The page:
Karen Mills Jennings' Unique Teaching Approach

Karen Mills Jennings uses the ABT National Training Curriculum to create her lesson plans. Photo by Kadi Reyez; courtesy of Jennings

“Ballet life begins and ends in demi-plié fifth position," Karen Mills Jennings likes to tell her students. “They know that there is no compromising on a correct demi-plié fifth position, period, end of story." By the time they reach her intermediate level-two class at the Michigan-based Flint School of Performing Arts, students have mastered that fundamental concept and are starting to understand how to apply it to petit allégro combinations and traveling movement. “They are really starting to move through the space and taking their ballet technique with them," she says.


“I prepare every day for the class that I am about to teach, because where they are is very different from my class next year or my class last year," she says. She uses the American Ballet Theatre National Training Curriculum to structure her lesson plans, but always allows room for adaptation. “I have my goals for the class, but the students may have goals themselves," she says. “I am mindful of where they are on any particular day, the questions they may have and how that may change the direction of the class."

She uses a teaching approach called Beyond Boundaries, which is centered on nonjudgmental dialogue with students. "We ask questions like, 'How did that feel? Do you have questions?' Then we talk about those questions. So there is quite a bit of verbal exchange throughout the class," she says. When students participate in their own learning, she notes, they become more engaged learners. "They are really excited when they've made an accomplishment."

Higher Ed
The author, Robyn Watson. Photo courtesy Watson

Recently, I posted a thread of tweets elucidating the lack of respect for tap dance in college dance programs, and arguing that it should be a requirement for dance majors.

According to onstageblog.com, out of the 30 top-ranked college dance programs in the U.S., tap dance is offered at 19 of them, but only one school requires majors to take more than a beginner course—Oklahoma City University. Many prestigious dance programs, like the ones at NYU Tisch School of the Arts and SUNY Purchase, don't offer a single course in tap dance.

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Teaching Tips
Getty Images

After months of lockdowns and virtual learning, many studios across the country are opening their doors and returning to in-person classes. Teachers and students alike have likely been chomping at the bit in anticipation of the return of dance-class normalcy that doesn't require a reliable internet connection or converting your living room into a dance space.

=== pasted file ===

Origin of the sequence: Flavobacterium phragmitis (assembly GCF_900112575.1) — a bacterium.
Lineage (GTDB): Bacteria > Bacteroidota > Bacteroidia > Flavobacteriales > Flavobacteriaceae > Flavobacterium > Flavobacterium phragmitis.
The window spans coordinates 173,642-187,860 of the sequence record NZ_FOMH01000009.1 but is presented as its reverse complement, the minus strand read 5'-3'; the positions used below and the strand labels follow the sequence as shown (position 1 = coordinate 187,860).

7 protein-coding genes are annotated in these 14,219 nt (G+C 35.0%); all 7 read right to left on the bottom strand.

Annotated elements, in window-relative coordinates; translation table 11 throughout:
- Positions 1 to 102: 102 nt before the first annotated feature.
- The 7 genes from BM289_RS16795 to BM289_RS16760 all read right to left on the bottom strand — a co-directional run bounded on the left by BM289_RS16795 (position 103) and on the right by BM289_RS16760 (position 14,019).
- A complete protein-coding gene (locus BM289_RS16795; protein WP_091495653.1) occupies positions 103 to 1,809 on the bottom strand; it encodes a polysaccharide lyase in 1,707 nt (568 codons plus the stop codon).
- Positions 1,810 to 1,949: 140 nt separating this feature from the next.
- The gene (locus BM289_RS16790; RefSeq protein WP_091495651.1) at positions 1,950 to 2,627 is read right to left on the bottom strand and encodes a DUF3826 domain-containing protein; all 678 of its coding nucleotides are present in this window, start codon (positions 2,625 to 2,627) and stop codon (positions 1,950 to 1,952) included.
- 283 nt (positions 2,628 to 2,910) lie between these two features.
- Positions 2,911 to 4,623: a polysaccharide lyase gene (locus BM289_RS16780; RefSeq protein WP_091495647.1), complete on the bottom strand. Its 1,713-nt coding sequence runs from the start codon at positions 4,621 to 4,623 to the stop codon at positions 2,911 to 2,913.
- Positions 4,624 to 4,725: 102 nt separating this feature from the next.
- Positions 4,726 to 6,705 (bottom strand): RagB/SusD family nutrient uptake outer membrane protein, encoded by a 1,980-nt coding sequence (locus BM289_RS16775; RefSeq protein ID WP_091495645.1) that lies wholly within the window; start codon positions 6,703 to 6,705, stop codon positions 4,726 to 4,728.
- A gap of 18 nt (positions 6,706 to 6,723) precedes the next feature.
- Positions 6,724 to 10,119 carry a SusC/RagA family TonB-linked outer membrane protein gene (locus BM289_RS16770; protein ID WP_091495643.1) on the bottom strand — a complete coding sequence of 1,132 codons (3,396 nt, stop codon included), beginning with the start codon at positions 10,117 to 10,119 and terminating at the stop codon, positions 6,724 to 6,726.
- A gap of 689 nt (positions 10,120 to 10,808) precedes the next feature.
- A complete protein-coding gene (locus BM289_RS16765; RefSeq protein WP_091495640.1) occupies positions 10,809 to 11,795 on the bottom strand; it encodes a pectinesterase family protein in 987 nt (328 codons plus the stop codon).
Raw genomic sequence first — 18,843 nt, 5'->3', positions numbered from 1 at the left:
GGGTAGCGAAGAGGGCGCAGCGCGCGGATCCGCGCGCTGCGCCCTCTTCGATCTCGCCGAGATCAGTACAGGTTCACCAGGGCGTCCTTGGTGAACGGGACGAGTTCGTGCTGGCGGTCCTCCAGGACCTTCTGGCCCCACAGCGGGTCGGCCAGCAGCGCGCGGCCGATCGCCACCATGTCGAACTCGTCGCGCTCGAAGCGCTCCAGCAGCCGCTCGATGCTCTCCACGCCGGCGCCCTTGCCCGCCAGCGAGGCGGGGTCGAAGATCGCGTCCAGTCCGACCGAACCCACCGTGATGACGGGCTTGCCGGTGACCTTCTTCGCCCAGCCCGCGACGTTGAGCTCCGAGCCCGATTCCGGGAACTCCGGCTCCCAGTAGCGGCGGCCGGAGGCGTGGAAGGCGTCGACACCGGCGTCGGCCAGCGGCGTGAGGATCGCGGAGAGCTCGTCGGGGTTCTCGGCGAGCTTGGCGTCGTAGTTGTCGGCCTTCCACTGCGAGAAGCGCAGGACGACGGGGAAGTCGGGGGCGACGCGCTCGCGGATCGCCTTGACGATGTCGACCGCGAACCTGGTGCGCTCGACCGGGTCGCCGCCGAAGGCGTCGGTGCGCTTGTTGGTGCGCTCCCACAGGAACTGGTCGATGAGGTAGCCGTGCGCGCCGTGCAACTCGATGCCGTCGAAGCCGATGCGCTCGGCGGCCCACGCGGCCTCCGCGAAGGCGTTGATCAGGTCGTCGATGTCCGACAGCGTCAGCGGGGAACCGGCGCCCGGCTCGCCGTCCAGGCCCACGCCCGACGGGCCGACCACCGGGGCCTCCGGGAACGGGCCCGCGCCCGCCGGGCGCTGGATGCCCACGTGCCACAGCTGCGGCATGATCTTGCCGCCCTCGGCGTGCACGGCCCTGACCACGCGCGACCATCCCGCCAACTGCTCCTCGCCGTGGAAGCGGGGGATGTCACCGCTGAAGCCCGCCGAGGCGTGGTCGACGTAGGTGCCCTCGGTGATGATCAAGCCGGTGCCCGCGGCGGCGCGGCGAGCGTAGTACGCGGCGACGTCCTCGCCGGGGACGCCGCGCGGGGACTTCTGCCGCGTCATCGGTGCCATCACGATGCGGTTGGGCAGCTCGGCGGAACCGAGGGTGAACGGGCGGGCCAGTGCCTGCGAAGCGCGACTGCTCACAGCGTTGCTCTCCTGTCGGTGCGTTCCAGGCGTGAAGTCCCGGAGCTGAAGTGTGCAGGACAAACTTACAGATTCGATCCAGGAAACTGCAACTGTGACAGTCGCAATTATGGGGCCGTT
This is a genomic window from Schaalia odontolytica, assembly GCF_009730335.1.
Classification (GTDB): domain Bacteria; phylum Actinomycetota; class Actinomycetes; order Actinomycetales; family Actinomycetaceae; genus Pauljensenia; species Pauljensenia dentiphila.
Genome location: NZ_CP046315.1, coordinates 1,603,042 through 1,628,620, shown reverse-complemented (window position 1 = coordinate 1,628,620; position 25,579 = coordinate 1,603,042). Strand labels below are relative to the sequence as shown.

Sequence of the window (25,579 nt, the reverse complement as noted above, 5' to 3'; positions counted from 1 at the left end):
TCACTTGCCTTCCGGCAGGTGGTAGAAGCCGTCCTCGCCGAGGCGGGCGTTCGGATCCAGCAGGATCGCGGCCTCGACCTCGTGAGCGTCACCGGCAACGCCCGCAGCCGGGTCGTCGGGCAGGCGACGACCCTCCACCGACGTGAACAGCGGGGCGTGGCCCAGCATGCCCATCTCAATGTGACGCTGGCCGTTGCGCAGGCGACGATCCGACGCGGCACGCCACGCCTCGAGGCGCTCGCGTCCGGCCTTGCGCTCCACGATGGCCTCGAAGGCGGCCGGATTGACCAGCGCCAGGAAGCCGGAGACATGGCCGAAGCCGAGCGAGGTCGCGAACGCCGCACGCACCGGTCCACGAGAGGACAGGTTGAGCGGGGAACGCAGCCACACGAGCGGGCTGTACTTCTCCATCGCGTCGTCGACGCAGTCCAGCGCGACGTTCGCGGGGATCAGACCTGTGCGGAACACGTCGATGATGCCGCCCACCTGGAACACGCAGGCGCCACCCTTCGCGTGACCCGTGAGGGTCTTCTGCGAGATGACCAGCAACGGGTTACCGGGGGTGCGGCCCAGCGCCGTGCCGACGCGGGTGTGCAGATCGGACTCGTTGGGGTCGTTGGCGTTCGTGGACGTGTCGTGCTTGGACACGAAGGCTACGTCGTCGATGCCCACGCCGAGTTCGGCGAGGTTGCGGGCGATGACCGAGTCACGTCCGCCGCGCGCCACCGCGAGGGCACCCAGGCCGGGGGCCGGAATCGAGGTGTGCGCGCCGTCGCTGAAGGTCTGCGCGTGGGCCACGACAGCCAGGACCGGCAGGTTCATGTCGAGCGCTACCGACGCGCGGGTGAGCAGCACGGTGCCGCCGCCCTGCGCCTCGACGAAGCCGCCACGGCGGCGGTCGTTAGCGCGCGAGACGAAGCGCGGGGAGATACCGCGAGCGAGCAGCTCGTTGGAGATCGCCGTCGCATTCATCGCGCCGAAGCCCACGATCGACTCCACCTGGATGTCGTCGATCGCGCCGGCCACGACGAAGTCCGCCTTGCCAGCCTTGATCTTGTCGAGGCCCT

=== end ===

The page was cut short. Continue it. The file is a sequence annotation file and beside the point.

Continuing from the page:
But along with the back-to-school excitement, dancers might be feeling rusty from being away from the studio for so long. A loss of flexibility, strength and stamina is to be expected, not to mention emotional fatigue from all of the uncertainty and reacclimating to social activities.

So as much as everyone wants to get back to normal—teachers and studio owners included—erring on the side of caution with your dancers' training will be the most beneficial approach in the long run.

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Teachers Trending
Photo courtesy TUPAC

When legendary Black ballet dancer Kabby Mitchell III died unexpectedly in 2017, two months before opening his Tacoma Urban Performing Arts Center, his friend and business partner Klair Ethridge wasn't sure she had what it took to carry his legacy. Ethridge had been working with Mitchell to co-found TUPAC and planned to serve as its executive director, but she had never envisioned being the face of the school.

Now, Ethridge is heading into her fourth year of leading TUPAC, which she has grown from a fledgling program in an unheated building to a serious ballet school in its own sprung-floor studios, reaching hundreds of students across the Tacoma, Washington, area. The nonprofit has become a case study for what it looks like to carry out the vision of a founder who never had the chance to see his school open—and to take an unapologetically mission-driven approach.

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